During a great asana practice, you'll be invited to reach and move towards your edge - listening to the breath as an edge detector so that you know, anymore would be too much, but any less is not interesting enough to keep the attention. This is, to be frank, a kind of controlled tension.
In fact, I believe that in the laboratory of asana practice, that we 'intentionally' create 'tension' through the 'intensity' so that we can pay 'attention' to that moment, and how we relate to that moment. And then, how we relate to our relating to the moment.
Once I've tripped that far down the lane, I've got to go to the foundation, to the root, and to discern what this energetic is. A little amateur etymology here and it comes back to turtles all the way down!
'Intention' - 'Intend' c.1300, "direct one's attention to," from Old French 'entendre', 'intendre' - "to direct one's attention". This comes through the French, from Latin 'intendere' - "turn one's attention, to strain," or literally "to stretch out, extend," from 'in-' "toward" + 'tendere' "to stretch" (we're going to have to go check 'tendere' now, since it's the root of both "attention" and "extend" as well). It was only around the late 14th Century that "intend" began to express a sense of "have as a plan".
Related through the same roots of 'tendere' is 'tenet' - as such: ‘Tenet’ – early 15th century "a principle," or more expansively "a thing held (to be true)". This descends from the Latin ‘tenet’ "he holds," from ‘tenere’ "to hold, to keep, to maintain" and this comes from the Proto-Indo-European root ‘*ten-‘ "to stretch".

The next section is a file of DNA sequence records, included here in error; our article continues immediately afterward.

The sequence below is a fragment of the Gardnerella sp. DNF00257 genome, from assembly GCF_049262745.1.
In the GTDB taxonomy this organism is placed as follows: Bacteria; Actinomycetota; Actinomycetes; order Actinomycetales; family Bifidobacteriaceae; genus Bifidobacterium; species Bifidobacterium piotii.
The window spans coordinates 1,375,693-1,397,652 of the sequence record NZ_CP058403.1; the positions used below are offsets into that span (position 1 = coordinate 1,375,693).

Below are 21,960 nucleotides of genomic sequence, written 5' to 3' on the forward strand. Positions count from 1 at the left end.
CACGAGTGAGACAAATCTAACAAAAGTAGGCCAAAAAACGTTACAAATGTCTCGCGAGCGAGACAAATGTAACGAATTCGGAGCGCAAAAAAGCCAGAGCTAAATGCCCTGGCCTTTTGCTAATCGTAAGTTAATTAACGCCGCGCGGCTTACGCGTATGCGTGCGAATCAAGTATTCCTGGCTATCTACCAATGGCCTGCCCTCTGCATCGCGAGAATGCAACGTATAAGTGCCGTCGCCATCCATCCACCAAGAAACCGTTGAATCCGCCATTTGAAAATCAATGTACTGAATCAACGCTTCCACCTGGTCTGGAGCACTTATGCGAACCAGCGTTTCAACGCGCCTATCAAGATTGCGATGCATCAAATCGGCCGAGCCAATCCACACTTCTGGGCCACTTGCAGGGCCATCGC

Here’s where it get’s interesting – this same root is from the Sanskrit, and the word there is ‘tantram’ "loom," i.e. "tightened or stretched on the loom". The same root goes to Greek ‘teinein’ "to stretch;" ‘tasis’ "a stretching, tension;" ‘tenos’ "sinew and tendon;" ‘tetanos’ "stiff, rigid – think tetanus (lockjaw);" ‘tonos’ "string," and from there to ‘tone’ "sound, pitch."
There you go - a little trip around the language lane and right back to the mat. Turn your attention and your intention into 'stretching' or 'extending' and moving yourself into the loom of tantra. Use your tenacity and your tendons to hold and maintain, create your tenets in your practice by making your intention simply paying attention.
Live on the loom - you move the shuttle, your create the weaving. Sure, the warp is set, but by paying attention to the weft and how you weave your intentions into principles and how you observe your Self in that process, you can make any life, cut from the cloth of choice.
Give thanks and praise!